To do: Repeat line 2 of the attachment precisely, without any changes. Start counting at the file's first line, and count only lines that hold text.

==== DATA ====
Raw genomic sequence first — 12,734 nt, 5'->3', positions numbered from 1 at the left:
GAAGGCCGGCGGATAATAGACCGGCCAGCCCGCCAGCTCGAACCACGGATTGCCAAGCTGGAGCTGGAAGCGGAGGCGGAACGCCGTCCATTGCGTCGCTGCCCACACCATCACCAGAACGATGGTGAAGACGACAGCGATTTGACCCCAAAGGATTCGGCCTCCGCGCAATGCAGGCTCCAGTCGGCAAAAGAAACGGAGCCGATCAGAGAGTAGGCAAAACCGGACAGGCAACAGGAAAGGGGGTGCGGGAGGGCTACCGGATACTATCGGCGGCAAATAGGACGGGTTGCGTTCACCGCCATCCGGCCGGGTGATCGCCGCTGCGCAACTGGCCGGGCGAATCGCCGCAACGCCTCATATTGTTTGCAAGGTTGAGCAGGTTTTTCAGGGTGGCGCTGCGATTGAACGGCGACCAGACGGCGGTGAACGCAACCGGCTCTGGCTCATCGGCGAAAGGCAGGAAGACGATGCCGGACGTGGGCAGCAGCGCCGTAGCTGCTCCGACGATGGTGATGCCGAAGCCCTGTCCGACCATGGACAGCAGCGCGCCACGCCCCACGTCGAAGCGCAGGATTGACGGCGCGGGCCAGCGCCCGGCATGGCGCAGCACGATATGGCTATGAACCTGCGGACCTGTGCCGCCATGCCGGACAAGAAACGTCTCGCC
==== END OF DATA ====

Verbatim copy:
GAAGGCCGGCGGATAATAGACCGGCCAGCCCGCCAGCTCGAACCACGGATTGCCAAGCTGGAGCTGGAAGCGGAGGCGGAACGCCGTCCATTGCGTCGCTGCCCACACCATCACCAGAACGATGGTGAAGACGACAGCGATTTGACCCCAAAGGATTCGGCCTCCGCGCAATGCAGGCTCCAGTCGGCAAAAGAAACGGAGCCGATCAGAGAGTAGGCAAAACCGGACAGGCAACAGGAAAGGGGGTGCGGGAGGGCTACCGGATACTATCGGCGGCAAATAGGACGGGTTGCGTTCACCGCCATCCGGCCGGGTGATCGCCGCTGCGCAACTGGCCGGGCGAATCGCCGCAACGCCTCATATTGTTTGCAAGGTTGAGCAGGTTTTTCAGGGTGGCGCTGCGATTGAACGGCGACCAGACGGCGGTGAACGCAACCGGCTCTGGCTCATCGGCGAAAGGCAGGAAGACGATGCCGGACGTGGGCAGCAGCGCCGTAGCTGCTCCGACGATGGTGATGCCGAAGCCCTGTCCGACCATGGACAGCAGCGCGCCACGCCCCACGTCGAAGCGCAGGATTGACGGCGCGGGCCAGCGCCCGGCATGGCGCAGCACGATATGGCTATGAACCTGCGGACCTGTGCCGCCATGCCGGACAAGAAACGTCTCGCC